for drafting a guest
"Faith and Beliefs" column
for preparing material
to be incorporated into a column
0. DISCLAIMER:The column began in 1994 and runs each Wednesday, but budgetary or policy changes could end it at any time. I am not a member of The Star staff; I am a "repeat free-lance" writer.
1. Thank you for agreeing to draft a guest column for the "Faiths and Beliefs" space in the Wednesday Kansas City Star or for providing me with your material to acknowledge and include in my column.
2. The column often runs about 400 words, in 10 to 12 short paragraphs, depending on ad space and headline lay-out. Occasionally the column is severely cut, depending on ad space, placement, and shape. I have no control over the final edit, headlines, or trims.
2a. If I've sent you some specific questions, I'd usually welcome brief answers, but if I have any concern at all as I put the column together, I'll send a draft to you. Of course you can rearrange the order of the questions, combine, reword them or whatever you like, and answer questions you wish I had asked.
3. Please send me a sentence or two that I can adapt to identify you as you wish to be identified in the column.
4. Please draft your material to run about 400 words or more. I'm fairly good at editing down from a longer text. I write to space, not word-count, so polish is not required at this early stage. I am responsible for what is submitted to The Star, and I will prepare your material with the proper formatting. Don't count words too carefully; I'll help prune if necessary. If advisable, I will mark it up and send it back to you for your comments. Space is the demon that drives me to put words in your mouth, conflate, reduce, summarize, lose nuance, etc. But I will do this only with your cooperation. Feel free to contact me if you have any questions as you prepare your text.
4. See notes on style below. Please remember this is a popular, rather than academic, style. But if you use factual material, I'll need to have citations to present to my editor.
5. Please send plain text in an email, not as an attachment. Send your material to me. The best way is email: email@example.com.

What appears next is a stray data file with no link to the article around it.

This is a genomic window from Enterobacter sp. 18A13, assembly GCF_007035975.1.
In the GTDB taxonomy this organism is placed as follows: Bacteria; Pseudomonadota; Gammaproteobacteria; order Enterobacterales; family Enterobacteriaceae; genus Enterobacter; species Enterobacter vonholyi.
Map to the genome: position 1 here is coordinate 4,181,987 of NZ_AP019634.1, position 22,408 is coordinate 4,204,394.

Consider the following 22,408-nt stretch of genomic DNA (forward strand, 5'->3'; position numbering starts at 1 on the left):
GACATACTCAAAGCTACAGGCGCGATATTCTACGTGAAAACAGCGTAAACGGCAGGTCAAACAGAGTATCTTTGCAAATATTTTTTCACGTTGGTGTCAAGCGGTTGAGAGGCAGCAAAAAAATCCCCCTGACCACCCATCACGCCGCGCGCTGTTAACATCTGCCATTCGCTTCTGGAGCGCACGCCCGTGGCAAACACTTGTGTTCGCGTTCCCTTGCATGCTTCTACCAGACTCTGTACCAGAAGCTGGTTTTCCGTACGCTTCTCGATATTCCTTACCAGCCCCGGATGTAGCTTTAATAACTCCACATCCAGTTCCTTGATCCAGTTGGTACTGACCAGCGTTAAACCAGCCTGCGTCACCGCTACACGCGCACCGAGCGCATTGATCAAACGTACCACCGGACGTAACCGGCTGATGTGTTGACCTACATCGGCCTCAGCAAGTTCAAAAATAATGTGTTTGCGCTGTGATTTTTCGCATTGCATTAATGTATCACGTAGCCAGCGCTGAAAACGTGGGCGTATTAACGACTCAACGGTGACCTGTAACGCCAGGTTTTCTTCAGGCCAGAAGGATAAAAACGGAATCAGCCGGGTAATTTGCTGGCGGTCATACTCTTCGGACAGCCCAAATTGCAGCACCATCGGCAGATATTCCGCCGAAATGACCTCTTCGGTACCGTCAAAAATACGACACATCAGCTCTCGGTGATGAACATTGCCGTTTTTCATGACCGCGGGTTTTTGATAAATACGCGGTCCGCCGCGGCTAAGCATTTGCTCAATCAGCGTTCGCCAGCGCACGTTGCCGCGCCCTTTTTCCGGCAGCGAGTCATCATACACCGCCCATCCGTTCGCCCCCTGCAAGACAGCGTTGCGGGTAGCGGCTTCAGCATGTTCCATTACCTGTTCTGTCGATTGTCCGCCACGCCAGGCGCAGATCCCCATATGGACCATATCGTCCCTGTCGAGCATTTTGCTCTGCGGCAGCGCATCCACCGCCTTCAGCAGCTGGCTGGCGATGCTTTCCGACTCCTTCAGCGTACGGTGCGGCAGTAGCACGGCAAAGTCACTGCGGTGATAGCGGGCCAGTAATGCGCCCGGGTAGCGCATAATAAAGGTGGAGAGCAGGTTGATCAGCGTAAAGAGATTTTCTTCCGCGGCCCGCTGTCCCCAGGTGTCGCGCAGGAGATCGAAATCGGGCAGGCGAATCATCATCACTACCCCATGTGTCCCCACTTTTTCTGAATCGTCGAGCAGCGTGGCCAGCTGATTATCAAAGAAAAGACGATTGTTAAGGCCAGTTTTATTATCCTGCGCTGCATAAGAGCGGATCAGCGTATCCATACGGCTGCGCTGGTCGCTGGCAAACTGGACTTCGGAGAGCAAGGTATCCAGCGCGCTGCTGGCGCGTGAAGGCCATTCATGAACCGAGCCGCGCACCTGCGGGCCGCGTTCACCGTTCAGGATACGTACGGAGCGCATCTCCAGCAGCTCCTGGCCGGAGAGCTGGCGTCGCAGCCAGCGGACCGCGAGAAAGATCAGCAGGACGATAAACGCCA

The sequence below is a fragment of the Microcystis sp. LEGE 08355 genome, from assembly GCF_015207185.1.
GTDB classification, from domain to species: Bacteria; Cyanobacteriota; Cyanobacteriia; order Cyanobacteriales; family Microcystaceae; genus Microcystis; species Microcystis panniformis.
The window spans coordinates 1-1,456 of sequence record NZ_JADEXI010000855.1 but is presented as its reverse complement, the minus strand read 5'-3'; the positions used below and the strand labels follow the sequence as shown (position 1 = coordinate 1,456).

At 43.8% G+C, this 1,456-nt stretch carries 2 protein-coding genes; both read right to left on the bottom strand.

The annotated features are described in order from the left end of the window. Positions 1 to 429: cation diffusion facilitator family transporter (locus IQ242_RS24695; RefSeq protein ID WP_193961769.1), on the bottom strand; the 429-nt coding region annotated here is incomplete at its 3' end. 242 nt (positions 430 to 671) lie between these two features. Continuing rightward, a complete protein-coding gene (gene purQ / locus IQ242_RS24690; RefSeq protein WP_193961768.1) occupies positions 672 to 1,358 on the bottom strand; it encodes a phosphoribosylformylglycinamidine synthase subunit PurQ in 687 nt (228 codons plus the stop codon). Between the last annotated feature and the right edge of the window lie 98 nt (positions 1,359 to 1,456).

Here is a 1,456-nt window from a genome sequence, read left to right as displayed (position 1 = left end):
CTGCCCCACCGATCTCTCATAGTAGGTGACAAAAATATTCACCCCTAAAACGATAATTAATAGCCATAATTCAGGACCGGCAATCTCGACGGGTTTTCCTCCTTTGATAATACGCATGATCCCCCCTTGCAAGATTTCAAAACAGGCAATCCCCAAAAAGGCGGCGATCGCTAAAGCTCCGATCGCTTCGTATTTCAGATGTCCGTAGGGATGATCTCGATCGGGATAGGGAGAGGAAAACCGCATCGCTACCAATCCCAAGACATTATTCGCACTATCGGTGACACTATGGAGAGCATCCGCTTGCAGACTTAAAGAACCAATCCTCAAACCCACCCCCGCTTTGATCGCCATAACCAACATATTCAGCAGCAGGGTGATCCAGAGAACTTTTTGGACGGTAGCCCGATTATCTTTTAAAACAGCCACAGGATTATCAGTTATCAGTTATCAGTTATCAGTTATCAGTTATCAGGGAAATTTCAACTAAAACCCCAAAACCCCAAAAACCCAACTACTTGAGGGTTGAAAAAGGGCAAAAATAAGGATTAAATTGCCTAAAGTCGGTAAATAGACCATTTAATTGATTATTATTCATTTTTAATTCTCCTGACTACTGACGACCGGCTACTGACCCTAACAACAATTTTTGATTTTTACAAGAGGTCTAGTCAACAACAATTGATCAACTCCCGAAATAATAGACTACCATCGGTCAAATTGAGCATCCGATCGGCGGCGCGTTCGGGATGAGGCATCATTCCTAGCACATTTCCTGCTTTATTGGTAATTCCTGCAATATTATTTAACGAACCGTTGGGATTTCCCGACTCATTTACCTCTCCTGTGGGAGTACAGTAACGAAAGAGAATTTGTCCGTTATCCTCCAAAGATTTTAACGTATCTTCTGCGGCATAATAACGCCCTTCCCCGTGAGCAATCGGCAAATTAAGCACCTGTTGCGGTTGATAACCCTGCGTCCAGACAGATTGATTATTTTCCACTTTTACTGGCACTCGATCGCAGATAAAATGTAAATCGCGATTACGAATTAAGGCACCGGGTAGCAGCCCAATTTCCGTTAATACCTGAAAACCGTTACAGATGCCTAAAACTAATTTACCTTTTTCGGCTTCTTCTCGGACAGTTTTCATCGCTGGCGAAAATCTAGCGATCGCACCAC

6. The Star often wants the column to end with my personal reflection on the material, and I'll consult with you about that if I have any concerns.
7. Unless we've agreed on a deadline, there is no rush; but whenever you are ready, I will schedule the column. The current deadline for the column is normally Thursday morning at 8 am for publication the following Wednesday in The Star's FYI section. (Holidays can affect this schedule.) If I've asked for your consent for the edited version, please phone or email me before then.
8. For examples of past columns, visit http://www.cres.org/star and browse from the index.
Again, thank you. Your contribution will help Kansas Citians understand
the diversity and depth of religious life among us. I think this is important.
the "Faith and Beliefs" column
This was the 900th in the series,
published 2011 Dec 14
111214 THE STAR’S PRINT HEADLINE:
Q. Why are you interviewing yourself?
A. This is the
900th Wednesday for the “Faith and Beliefs” column and some questions need
Who are you?
Readers have labeled
me everything from an atheist to a fundamentalist believer. Some people
mistakenly think because I present this or that view in a particular
column, I must agree with it.
Who are your readers?
The guy behind
the parts counter at the auto dealership, the seminary professor, the young
bride, the folks in minority faiths and atheists — I like to hear from
all sorts of people, whether they approve or condemn what I write.
You discuss art, sports, music, literature, film, business, science, civic issues and other topics. You range from the beginning of time to the latest thing. What principles guide you in including them in a column on religion?
Two. First, my
professor, Mircea Eliade, believed we are called “to decipher and explicate
every kind of encounter with the sacred, from prehistory to our own day.”
He thought that secular phenomena arise from some obscuring of the sacred,
cracks in our sense of the whole, the holy. I try to point that out as
a step toward putting things together.
What column aroused the most responses?
When I complained
about the anti-Semitism, the over-the-top violence and the crude penal
theory of atonement in Mel Gibson’s 2004 movie, “The Passion of the Christ,”
the emails were overwhelming.
Do you ever run out of things to write about? How do you pick your subjects?
Each week I see at least a dozen topic possibilities. I ask myself, “What do my readers need to think about and am I prepared to present it?” — rather like the pastor planning sermons based on what the congregation needs rather than on one’s own interest. As I try to gauge what my readers would find helpful, I’m always grateful for suggestions.
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